Western Arctic Caribou Herd

Alaska’s Western Arctic Caribou Herd Increases After Years of Decline

Press Release: January 10, 2018

Contact: Alex Hansen, Wildlife Biologist, Kotzebue, (907) 442-1711


After more than a decade of decline, Alaska’s Western Arctic caribou herd is showing signs of growth.

Counts of the Western Arctic caribou herd (the largest caribou herd in Alaska) completed recently from aerial photographs taken during last summer’s photos census tallied 239,055 animals, raising the total herd estimate to 259,000. That’s up from 201,000 caribou a year ago.

Alaska Department of Fish and Game biologists who track the Western Arctic caribou herd are encouraged by the uptick, but not surprised.

“We’ve seen positive indicators for the past few years and have been anticipating the rebound,” said Kotzebue-based wildlife biologist Alex Hansen.

“During the declining years, adult cow mortality was high and calf recruitment was low, but since 2015 we’ve observed a positive shift in survival and recruitment rates. With fewer productive cows exiting the population and an increased number of calves joining the herd things were bound to improve.”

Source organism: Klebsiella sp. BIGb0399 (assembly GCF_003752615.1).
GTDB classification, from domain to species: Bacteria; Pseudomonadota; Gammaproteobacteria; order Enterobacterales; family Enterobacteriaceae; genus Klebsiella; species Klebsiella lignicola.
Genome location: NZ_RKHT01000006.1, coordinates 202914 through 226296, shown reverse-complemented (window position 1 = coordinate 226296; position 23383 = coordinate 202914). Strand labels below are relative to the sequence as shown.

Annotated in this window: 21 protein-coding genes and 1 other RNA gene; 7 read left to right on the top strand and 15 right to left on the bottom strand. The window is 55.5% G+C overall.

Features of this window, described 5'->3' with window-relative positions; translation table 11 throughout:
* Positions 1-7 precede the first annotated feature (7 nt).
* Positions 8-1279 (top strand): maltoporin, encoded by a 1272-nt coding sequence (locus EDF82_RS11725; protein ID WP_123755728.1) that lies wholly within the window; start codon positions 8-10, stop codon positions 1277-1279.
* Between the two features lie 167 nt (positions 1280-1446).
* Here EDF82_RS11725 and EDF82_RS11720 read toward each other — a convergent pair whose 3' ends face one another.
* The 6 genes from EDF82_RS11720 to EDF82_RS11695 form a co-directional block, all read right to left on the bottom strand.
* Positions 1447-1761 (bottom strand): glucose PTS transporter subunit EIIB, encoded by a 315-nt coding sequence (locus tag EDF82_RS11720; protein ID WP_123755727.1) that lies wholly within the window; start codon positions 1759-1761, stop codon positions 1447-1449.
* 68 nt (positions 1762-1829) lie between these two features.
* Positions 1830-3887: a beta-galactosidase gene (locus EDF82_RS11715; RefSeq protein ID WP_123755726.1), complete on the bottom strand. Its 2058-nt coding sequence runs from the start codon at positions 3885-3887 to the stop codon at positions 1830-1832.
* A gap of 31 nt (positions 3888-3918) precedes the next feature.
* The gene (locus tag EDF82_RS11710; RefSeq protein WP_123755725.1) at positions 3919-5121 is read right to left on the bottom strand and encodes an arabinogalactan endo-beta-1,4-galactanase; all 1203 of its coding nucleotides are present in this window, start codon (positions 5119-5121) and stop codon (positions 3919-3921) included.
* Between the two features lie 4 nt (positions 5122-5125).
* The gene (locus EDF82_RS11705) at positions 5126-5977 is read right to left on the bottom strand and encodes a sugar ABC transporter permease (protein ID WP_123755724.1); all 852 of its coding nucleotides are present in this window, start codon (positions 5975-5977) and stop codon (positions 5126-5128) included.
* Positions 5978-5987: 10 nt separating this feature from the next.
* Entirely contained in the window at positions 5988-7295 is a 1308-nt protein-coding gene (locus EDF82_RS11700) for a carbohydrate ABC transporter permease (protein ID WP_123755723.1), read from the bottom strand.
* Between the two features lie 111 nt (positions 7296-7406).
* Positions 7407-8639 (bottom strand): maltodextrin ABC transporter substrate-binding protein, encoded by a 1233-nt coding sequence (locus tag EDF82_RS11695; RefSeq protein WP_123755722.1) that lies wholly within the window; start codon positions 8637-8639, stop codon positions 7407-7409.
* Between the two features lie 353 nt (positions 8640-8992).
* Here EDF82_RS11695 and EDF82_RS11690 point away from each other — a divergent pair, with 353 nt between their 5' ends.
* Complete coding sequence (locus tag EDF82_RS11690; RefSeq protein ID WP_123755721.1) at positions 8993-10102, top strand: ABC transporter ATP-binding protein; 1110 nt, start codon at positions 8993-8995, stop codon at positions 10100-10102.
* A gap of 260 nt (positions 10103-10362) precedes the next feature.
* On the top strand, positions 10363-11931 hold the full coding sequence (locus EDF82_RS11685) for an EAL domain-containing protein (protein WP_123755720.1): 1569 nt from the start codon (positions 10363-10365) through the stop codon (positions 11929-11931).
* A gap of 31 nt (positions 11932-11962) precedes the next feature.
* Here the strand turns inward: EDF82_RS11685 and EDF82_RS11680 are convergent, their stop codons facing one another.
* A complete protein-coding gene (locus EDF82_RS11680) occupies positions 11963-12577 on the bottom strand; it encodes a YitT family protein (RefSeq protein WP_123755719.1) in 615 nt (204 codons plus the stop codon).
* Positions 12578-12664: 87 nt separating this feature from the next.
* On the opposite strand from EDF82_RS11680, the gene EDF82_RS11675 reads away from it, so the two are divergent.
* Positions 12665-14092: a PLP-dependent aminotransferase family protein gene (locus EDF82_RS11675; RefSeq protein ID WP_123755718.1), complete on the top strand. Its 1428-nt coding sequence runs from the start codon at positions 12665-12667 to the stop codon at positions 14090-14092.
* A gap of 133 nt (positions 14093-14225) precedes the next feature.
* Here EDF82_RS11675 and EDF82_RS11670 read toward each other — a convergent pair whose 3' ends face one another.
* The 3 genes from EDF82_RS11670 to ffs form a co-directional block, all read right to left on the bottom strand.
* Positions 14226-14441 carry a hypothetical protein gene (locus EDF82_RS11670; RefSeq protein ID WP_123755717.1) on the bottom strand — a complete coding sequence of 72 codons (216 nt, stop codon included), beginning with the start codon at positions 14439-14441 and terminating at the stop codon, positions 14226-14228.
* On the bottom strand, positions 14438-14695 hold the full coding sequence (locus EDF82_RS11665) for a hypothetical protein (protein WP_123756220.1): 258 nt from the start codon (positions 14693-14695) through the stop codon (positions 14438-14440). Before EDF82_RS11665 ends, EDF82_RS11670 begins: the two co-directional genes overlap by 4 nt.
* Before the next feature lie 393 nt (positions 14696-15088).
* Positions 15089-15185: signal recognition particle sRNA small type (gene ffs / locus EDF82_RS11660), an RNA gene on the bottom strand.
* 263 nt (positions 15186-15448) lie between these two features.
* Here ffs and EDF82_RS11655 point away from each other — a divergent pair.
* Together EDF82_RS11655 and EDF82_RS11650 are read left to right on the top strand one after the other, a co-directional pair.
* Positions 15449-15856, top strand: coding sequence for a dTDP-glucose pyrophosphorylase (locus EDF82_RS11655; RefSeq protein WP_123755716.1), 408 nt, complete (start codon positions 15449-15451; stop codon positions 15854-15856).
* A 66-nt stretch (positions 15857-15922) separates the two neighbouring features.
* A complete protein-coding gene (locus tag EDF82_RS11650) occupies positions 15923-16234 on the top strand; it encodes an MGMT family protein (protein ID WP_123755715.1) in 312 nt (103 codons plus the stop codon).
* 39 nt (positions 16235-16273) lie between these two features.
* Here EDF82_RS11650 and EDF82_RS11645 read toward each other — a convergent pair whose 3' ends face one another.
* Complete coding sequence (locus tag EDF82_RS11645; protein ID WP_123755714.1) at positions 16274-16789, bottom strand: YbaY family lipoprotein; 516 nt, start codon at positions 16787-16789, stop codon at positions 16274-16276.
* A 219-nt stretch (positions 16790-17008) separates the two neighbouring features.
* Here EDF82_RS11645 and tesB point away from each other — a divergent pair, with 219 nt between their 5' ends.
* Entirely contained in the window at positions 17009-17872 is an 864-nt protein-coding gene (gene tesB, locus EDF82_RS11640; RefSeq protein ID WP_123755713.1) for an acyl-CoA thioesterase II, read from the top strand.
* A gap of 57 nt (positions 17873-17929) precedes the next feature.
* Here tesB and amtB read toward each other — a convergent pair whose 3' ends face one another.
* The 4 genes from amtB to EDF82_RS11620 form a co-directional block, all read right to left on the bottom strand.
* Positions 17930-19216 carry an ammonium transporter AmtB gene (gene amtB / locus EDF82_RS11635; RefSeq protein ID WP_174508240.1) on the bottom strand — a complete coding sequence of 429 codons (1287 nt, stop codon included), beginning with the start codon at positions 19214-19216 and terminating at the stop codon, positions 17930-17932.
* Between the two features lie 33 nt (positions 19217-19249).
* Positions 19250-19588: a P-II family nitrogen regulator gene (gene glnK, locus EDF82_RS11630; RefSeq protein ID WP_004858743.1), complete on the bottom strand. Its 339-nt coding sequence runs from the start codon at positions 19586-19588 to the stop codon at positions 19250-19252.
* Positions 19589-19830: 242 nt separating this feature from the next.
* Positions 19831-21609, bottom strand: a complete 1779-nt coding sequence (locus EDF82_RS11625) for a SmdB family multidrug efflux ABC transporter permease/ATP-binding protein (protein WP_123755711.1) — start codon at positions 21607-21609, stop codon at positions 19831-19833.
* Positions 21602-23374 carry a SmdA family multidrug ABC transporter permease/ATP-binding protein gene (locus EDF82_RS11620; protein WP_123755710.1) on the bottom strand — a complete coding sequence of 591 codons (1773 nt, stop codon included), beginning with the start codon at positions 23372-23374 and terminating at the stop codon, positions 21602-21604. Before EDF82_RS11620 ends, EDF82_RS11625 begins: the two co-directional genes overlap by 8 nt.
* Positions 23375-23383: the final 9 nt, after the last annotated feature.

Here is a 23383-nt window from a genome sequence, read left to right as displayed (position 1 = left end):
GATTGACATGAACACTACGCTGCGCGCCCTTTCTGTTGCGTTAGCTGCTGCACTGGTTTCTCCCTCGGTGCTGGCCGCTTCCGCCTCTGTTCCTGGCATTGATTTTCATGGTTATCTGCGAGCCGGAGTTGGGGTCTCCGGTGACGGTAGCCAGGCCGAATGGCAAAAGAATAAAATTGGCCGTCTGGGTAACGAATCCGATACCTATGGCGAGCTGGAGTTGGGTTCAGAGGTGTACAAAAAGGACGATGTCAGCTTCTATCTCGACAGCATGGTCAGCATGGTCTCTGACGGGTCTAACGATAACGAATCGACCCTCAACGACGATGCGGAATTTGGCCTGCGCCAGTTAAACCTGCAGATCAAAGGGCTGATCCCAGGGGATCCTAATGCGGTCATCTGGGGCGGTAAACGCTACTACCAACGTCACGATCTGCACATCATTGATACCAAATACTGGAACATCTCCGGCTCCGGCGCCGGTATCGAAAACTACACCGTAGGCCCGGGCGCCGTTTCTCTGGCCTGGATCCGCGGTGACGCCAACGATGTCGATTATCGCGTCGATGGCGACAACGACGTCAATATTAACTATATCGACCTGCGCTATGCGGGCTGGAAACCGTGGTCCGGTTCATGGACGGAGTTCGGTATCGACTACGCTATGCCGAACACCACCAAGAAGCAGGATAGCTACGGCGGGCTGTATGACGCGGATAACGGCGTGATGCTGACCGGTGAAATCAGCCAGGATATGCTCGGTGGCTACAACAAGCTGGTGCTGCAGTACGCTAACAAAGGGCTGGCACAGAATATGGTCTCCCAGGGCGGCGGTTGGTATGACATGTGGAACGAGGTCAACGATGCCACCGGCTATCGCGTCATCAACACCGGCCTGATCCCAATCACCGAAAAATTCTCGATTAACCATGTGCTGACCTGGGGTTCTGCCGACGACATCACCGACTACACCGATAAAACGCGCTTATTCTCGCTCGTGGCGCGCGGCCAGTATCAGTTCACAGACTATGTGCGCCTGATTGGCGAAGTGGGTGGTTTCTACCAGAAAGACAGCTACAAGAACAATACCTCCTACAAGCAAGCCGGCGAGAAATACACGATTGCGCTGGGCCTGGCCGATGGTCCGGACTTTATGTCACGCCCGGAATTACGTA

Alaska’s caribou herds frequently experience cyclic highs and lows influenced by natural factors including range condition, weather, disease, and predation. The Western Arctic caribou herd most recent peak of 490,000 animals in 2003 was followed by years of steady decline. Numbers reached a low of 201,000 in 2016, leading state and federal subsistence managers to initiate hunting restrictions.

Accuracy of the 2017 Western Arctic caribou herd photos census was improved through implementation of a newly acquired digital photography system. The system supports higher flight altitudes and larger photo footprints that allow photography of large caribou groups that in the past might not have been photographable using the previous system. Its improved photo quality also allows for more precise counting.

“We believe the superior photo quality has led us to identify and count more calves than we did in the past; however, there is no doubt the herd increased between 2016 and 2017,” said wildlife biologist Lincoln Parrett.

The Western Arctic herd roams an area of about 157,000 square miles that includes many landowners and management entities. Caribou availability and abundance has largely shaped the heritage and traditions of Native Alaskans living in some 40 subsistence-based communities region-wide.

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